Your choice of cooler will make the difference between a “vaguely cool” and “properly cold” fridge. The two main methods of cooling are thermo-electric (aka: Peltier-effect, as found in many budget portable coolers) and the more effective compressor-driven units.
Peltier-effect fridges work by fanning air over a solid-state thermo-couple. They are compact and inexpensive, but won’t cool food sufficiently in hot climates and can only be used with iceboxes up to 1.25ft³ capacity. They are fine for short periods if you load them with prechilled food and/or throw in a block of ice. However, they will consume a considerable amount of power if the ambient temperature is high and food at room-temperature is loaded into them, making them less than perfect in many situations.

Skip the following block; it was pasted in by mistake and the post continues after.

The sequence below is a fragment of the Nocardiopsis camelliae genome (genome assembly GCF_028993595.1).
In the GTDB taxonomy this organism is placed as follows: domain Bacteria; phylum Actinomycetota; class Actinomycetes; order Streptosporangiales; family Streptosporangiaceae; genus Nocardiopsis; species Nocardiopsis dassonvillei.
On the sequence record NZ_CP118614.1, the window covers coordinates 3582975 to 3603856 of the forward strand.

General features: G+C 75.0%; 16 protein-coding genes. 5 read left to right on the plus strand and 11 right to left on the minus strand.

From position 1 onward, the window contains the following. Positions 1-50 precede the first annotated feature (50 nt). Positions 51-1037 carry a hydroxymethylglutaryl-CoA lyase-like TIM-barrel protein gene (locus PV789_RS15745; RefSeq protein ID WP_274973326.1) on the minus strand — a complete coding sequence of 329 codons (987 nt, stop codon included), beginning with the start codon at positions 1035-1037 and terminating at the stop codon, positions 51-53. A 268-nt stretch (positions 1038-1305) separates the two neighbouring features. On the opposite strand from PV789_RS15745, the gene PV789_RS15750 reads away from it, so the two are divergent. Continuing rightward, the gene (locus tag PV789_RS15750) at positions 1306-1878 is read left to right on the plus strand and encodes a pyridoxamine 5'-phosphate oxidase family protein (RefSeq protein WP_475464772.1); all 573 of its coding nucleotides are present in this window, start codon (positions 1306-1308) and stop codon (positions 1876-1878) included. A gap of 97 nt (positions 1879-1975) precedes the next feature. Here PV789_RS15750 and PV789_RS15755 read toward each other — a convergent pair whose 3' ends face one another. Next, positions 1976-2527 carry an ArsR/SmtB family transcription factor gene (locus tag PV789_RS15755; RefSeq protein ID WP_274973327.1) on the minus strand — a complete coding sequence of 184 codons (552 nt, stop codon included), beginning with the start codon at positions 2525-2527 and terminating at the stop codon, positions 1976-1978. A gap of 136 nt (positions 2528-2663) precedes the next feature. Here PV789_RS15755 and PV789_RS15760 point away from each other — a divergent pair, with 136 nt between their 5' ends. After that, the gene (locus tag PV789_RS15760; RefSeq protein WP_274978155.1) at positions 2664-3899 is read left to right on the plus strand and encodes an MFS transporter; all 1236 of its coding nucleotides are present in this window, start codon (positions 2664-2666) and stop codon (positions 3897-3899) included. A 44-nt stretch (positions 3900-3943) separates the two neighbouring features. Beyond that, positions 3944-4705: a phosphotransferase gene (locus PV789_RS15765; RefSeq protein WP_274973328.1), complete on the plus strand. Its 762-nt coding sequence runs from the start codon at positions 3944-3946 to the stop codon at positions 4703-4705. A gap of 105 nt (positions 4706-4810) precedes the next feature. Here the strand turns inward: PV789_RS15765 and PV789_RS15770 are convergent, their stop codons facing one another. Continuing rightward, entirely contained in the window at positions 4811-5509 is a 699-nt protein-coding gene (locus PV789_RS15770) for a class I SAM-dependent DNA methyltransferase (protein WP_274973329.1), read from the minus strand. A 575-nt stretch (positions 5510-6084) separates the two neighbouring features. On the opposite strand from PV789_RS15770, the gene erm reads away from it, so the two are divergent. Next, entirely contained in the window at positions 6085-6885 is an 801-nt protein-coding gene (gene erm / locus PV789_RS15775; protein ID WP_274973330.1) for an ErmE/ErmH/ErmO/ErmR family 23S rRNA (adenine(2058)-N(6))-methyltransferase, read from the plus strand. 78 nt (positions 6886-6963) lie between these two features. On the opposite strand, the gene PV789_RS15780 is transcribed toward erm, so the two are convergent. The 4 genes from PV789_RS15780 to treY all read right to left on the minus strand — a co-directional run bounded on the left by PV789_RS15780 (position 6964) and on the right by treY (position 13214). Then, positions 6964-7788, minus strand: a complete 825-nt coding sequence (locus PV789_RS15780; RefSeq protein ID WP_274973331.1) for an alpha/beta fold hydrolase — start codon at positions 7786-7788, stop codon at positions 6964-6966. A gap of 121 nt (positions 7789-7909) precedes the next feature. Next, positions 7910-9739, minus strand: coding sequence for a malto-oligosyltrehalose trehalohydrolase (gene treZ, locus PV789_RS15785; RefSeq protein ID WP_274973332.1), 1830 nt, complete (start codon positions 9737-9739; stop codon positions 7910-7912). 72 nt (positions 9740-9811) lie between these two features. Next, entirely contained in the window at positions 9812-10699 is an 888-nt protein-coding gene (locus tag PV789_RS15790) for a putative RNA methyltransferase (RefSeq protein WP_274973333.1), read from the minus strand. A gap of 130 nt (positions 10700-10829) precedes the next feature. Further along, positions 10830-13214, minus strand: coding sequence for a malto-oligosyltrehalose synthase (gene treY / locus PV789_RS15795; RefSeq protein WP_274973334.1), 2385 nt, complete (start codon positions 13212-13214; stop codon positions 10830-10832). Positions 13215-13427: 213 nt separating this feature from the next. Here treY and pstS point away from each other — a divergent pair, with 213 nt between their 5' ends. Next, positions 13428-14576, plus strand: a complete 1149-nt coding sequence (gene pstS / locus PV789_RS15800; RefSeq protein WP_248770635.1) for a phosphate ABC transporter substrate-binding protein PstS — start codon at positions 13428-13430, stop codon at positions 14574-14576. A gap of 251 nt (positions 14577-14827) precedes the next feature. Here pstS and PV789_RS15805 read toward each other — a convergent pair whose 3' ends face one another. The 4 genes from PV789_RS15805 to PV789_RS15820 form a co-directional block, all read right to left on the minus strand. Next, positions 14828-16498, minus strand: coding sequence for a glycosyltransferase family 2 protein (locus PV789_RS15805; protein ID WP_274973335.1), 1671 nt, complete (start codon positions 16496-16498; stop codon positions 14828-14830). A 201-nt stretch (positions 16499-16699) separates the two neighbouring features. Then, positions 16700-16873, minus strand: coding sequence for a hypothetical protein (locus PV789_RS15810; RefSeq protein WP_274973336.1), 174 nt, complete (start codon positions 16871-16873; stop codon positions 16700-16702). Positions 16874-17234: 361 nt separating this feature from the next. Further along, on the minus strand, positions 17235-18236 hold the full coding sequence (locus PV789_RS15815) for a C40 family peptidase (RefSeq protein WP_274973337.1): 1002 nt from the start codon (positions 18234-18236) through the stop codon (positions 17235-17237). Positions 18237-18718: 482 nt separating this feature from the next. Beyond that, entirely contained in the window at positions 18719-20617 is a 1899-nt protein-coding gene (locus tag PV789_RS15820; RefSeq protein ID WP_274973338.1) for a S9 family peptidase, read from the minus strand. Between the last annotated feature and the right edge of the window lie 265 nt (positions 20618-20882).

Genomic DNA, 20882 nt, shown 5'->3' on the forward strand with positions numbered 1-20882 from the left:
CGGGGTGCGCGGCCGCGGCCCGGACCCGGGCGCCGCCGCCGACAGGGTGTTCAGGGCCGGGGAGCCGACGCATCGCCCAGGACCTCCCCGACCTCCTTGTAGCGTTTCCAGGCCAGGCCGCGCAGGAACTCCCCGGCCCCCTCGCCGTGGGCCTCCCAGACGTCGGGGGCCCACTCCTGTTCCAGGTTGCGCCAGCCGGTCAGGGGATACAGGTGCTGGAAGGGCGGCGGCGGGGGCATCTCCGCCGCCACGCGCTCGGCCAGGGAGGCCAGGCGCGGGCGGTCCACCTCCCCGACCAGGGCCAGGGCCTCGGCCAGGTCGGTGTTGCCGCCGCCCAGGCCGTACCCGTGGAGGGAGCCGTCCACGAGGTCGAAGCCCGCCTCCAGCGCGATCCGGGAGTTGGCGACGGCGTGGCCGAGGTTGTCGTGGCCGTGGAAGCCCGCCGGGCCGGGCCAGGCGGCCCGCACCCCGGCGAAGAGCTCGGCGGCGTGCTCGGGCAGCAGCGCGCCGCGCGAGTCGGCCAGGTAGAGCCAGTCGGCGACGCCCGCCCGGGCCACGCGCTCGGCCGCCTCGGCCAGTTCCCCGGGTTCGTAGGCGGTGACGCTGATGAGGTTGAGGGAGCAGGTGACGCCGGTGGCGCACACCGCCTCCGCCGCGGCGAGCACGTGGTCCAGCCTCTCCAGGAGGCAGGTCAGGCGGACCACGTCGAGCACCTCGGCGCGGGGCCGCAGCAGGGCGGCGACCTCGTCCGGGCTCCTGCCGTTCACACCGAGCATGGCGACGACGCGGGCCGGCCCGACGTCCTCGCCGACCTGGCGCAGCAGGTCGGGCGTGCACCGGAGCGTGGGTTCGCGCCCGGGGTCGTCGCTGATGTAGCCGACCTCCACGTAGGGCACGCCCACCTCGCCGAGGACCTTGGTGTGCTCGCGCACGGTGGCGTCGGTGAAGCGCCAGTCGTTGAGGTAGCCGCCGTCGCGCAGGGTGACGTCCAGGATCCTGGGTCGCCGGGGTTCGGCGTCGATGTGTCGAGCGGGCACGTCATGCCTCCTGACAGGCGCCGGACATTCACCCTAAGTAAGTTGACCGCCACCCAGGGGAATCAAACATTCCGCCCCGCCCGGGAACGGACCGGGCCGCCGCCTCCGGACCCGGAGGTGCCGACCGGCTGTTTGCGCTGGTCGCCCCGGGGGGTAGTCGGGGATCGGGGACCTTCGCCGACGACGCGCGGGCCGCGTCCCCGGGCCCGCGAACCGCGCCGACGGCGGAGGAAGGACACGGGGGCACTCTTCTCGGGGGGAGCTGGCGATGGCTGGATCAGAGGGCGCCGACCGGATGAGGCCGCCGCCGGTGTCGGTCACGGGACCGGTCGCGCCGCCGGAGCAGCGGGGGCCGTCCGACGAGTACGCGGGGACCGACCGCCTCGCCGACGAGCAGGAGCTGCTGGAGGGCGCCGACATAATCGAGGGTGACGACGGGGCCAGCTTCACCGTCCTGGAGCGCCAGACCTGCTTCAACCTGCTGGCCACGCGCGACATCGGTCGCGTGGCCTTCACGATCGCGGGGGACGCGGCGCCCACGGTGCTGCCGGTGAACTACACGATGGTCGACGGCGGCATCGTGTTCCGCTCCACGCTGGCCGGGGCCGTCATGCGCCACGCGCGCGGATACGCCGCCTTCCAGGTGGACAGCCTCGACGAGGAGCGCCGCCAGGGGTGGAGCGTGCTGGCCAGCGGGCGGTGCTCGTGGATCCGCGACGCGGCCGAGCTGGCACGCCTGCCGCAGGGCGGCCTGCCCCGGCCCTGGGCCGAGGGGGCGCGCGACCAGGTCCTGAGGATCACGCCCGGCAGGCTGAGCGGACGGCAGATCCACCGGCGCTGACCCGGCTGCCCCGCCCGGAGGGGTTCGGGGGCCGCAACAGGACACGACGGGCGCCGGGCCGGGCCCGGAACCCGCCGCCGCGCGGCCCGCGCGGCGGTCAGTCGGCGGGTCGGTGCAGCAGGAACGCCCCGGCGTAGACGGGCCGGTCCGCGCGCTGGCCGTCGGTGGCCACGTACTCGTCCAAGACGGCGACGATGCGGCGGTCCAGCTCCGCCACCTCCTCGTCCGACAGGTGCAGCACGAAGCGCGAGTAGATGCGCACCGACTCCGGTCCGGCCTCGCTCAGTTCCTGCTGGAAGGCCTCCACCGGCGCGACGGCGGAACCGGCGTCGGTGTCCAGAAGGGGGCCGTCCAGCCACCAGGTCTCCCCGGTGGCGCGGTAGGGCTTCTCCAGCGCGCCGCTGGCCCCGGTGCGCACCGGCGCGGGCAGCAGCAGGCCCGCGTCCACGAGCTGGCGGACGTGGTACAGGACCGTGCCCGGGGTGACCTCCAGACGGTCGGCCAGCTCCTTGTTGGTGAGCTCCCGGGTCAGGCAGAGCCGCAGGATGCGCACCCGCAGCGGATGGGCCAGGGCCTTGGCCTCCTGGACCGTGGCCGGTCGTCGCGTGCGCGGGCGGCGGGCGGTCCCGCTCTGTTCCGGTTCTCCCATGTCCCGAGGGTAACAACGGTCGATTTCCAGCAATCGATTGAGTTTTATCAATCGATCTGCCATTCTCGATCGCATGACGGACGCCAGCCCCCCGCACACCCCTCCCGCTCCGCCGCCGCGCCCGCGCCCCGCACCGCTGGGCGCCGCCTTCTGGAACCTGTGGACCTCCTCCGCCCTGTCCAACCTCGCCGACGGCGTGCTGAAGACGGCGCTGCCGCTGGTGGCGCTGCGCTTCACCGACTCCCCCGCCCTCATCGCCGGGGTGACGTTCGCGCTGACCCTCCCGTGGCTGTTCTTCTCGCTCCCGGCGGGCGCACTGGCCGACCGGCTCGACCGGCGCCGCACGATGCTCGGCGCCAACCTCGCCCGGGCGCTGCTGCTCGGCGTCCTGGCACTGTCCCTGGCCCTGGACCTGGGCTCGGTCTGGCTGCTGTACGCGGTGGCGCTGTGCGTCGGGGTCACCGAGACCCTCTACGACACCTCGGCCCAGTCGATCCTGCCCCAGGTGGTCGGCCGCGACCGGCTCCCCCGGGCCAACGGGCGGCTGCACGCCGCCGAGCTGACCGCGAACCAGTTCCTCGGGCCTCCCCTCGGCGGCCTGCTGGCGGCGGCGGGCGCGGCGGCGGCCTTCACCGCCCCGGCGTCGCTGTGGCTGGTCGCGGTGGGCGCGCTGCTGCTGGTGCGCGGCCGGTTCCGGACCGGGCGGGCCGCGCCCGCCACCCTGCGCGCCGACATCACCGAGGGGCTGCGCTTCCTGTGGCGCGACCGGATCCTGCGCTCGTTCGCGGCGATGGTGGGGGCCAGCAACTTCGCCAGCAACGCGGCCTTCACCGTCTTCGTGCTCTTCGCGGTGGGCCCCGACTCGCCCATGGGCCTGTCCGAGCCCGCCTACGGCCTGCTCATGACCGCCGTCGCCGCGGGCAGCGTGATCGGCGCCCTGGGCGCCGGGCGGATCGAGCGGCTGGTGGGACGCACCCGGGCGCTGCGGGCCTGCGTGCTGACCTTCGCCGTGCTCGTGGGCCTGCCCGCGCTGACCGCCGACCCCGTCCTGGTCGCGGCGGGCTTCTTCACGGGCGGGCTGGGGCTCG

A proper marine fridge requires a compressor-driven cooling unit, as with a domestic fridge, where an inert gas is cycled through an evaporator plate inside the fridge, collecting heat that is then released via a condenser outside the fridge. (Once the heat is dispersed, the coolant is pumped back to the evaporator, after which the process is repeated.) Condensers are commonly air-cooled, so in a closed environment such as a boat it is vital to ensure it is adequately ventilated or it can lose up to 50 percent of its efficiency.
Boats in southern climes or travelling to the tropics may also want to consider fitting a water-cooled fridge. These most commonly utilize a hull-mounted, sintered-bronze condensing heat exchanger (aka: keel plate), which can be at least 30 percent more efficient than air-cooling. Alternatively, the Isotherm SP system comes with a special galley sink drain skin fitting with an integral cooling matrix for the fridge.
These days the components of a compressor-driven cooling system can be bought in kit form. They come with pre-gassed pipes sporting sealed end-valves, allowing them to be used as soon as the pipes are connected to the various other bits.